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From: John Torjo (john_at_[hidden])
Date: 2003-05-23 00:21:43

> However, given the generally accepted meaning of an assertion, I
> have no problem with using BOOST_ASSERT for debug only tests and
> BOOST_VERIFY for debug and release tests. (Another name might be
> BOOST_CHECK.) I don't do Windows programming -- or at least I
> haven't done any in a few years -- so I'm not wedded to any
> connotation of "VERIFY."

They are called SMART_ASSERT and SMART_VERIFY now, after receiving a
suggestion. Check it out - or
I will post an update soon.

> Another scheme I've used in the past is a manifest constant to
> control such assertion macros at one more level: production
> versus non-production builds. The idea is that, using my names
> above, BOOST_ASSERT appears in release builds unless
> BOOST_PRODUCTION_RELEASE is defined. The latter case compiles
> away the assertion code.

Indeed. I have such a thing: BOOST_SMART_ASSERT_MODE (a macro that can be
defined by the programmer)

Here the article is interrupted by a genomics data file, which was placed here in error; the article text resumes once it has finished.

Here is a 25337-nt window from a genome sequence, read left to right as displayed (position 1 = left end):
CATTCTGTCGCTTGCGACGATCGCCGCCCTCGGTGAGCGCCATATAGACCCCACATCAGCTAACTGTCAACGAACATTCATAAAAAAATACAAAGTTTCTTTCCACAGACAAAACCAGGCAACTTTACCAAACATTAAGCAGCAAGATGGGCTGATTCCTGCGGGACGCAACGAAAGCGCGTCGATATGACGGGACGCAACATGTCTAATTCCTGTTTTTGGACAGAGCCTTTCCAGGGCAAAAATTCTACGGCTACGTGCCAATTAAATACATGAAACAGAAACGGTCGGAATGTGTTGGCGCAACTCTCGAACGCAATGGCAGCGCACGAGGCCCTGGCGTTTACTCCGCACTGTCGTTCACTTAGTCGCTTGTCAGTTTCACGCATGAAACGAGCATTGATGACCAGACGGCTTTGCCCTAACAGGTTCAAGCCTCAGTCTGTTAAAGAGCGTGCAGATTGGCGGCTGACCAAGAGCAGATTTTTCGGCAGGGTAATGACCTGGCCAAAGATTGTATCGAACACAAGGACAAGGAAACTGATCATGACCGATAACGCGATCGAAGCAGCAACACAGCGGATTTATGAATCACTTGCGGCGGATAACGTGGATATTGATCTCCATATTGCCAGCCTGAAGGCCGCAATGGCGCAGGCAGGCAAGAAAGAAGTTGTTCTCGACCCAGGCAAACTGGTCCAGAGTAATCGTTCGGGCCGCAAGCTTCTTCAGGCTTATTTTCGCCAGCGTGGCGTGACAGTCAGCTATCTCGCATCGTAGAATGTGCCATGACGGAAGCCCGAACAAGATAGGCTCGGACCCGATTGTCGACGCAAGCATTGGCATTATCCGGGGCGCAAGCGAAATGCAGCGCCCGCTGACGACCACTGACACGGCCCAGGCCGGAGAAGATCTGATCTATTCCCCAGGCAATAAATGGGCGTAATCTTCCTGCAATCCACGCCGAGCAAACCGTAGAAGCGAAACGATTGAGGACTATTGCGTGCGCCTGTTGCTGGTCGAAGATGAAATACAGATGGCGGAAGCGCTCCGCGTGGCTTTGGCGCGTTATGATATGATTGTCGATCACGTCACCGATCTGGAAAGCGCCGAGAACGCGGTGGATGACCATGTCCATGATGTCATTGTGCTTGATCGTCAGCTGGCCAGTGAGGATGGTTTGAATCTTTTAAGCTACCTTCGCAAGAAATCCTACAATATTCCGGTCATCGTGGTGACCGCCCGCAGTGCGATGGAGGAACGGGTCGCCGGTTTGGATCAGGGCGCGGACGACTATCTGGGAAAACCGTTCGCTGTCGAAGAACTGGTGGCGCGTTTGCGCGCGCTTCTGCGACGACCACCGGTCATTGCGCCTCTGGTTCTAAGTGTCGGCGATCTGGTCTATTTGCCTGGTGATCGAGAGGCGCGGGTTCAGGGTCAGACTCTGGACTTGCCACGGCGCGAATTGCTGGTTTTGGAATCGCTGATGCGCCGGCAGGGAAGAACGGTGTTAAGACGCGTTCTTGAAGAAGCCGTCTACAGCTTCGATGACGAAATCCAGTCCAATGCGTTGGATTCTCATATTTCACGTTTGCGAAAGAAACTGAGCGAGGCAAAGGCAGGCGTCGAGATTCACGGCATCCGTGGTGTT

0 - "release"
1 - "debug"

If not defined, I take the defaults:
- NDEBUG defined - "release"
- NDEBUG not defined - "debug"

> The rationale for that approach is that having assertions in a
> release build means you get the performance benefit of optimized
> code -- which is terribly important here -- while retaining the
> assertions to validate conditions. Once the application has
> proven itself in rigorous testing, one can define
> BOOST_PRODUCTION_RELEASE, rebuild, do some testing, and release
> the product. Thus, the release build with
> BOOST_PRODUCTION_RELEASE defined gives you the ordinary behavior
> of assert -- the assertions don't appear in the build.



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